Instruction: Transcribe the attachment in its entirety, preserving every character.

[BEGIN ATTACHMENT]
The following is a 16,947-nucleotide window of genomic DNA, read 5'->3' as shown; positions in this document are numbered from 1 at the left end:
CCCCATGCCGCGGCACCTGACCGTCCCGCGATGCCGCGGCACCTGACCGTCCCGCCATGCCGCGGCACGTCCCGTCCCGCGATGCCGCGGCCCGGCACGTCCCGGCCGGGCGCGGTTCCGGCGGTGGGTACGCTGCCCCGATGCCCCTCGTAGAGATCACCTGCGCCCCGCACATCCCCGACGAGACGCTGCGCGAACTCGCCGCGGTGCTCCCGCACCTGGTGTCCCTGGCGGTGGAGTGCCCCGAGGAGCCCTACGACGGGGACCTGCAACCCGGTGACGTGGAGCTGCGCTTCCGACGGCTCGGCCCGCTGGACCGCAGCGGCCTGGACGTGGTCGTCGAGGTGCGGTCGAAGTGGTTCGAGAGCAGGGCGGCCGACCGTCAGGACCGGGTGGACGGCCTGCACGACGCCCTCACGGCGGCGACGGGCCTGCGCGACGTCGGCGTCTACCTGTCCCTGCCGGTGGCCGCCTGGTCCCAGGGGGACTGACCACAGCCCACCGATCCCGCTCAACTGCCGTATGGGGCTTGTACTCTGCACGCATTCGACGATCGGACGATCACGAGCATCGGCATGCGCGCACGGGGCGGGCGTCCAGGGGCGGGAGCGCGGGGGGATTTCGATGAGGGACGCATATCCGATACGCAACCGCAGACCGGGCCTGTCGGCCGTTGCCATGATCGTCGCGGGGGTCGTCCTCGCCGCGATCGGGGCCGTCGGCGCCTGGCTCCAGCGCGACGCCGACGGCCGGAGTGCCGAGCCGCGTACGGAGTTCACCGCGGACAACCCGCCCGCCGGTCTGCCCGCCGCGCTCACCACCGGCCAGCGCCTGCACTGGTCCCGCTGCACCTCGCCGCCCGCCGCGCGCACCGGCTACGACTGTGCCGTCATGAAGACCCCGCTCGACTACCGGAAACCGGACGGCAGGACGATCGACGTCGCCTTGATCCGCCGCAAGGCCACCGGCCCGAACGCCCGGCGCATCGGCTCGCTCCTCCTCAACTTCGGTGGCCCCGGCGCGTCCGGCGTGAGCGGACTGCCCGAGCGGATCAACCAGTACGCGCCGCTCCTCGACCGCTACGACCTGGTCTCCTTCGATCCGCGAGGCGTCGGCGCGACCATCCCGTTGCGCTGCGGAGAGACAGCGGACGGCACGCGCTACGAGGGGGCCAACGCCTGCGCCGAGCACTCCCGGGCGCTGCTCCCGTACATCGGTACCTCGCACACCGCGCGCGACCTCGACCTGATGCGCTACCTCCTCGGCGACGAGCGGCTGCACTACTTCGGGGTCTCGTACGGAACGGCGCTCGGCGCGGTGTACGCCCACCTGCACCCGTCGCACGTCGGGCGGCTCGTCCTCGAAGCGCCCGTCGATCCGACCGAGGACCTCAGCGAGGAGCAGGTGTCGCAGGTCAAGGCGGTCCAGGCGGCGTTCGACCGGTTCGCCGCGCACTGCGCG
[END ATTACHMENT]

The following is a 16,947-nucleotide window of genomic DNA, read 5'->3' as shown; positions in this document are numbered from 1 at the left end:
CCCCATGCCGCGGCACCTGACCGTCCCGCGATGCCGCGGCACCTGACCGTCCCGCCATGCCGCGGCACGTCCCGTCCCGCGATGCCGCGGCCCGGCACGTCCCGGCCGGGCGCGGTTCCGGCGGTGGGTACGCTGCCCCGATGCCCCTCGTAGAGATCACCTGCGCCCCGCACATCCCCGACGAGACGCTGCGCGAACTCGCCGCGGTGCTCCCGCACCTGGTGTCCCTGGCGGTGGAGTGCCCCGAGGAGCCCTACGACGGGGACCTGCAACCCGGTGACGTGGAGCTGCGCTTCCGACGGCTCGGCCCGCTGGACCGCAGCGGCCTGGACGTGGTCGTCGAGGTGCGGTCGAAGTGGTTCGAGAGCAGGGCGGCCGACCGTCAGGACCGGGTGGACGGCCTGCACGACGCCCTCACGGCGGCGACGGGCCTGCGCGACGTCGGCGTCTACCTGTCCCTGCCGGTGGCCGCCTGGTCCCAGGGGGACTGACCACAGCCCACCGATCCCGCTCAACTGCCGTATGGGGCTTGTACTCTGCACGCATTCGACGATCGGACGATCACGAGCATCGGCATGCGCGCACGGGGCGGGCGTCCAGGGGCGGGAGCGCGGGGGGATTTCGATGAGGGACGCATATCCGATACGCAACCGCAGACCGGGCCTGTCGGCCGTTGCCATGATCGTCGCGGGGGTCGTCCTCGCCGCGATCGGGGCCGTCGGCGCCTGGCTCCAGCGCGACGCCGACGGCCGGAGTGCCGAGCCGCGTACGGAGTTCACCGCGGACAACCCGCCCGCCGGTCTGCCCGCCGCGCTCACCACCGGCCAGCGCCTGCACTGGTCCCGCTGCACCTCGCCGCCCGCCGCGCGCACCGGCTACGACTGTGCCGTCATGAAGACCCCGCTCGACTACCGGAAACCGGACGGCAGGACGATCGACGTCGCCTTGATCCGCCGCAAGGCCACCGGCCCGAACGCCCGGCGCATCGGCTCGCTCCTCCTCAACTTCGGTGGCCCCGGCGCGTCCGGCGTGAGCGGACTGCCCGAGCGGATCAACCAGTACGCGCCGCTCCTCGACCGCTACGACCTGGTCTCCTTCGATCCGCGAGGCGTCGGCGCGACCATCCCGTTGCGCTGCGGAGAGACAGCGGACGGCACGCGCTACGAGGGGGCCAACGCCTGCGCCGAGCACTCCCGGGCGCTGCTCCCGTACATCGGTACCTCGCACACCGCGCGCGACCTCGACCTGATGCGCTACCTCCTCGGCGACGAGCGGCTGCACTACTTCGGGGTCTCGTACGGAACGGCGCTCGGCGCGGTGTACGCCCACCTGCACCCGTCGCACGTCGGGCGGCTCGTCCTCGAAGCGCCCGTCGATCCGACCGAGGACCTCAGCGAGGAGCAGGTGTCGCAGGTCAAGGCGGTCCAGGCGGCGTTCGACCGGTTCGCCGCGCACTGCGCG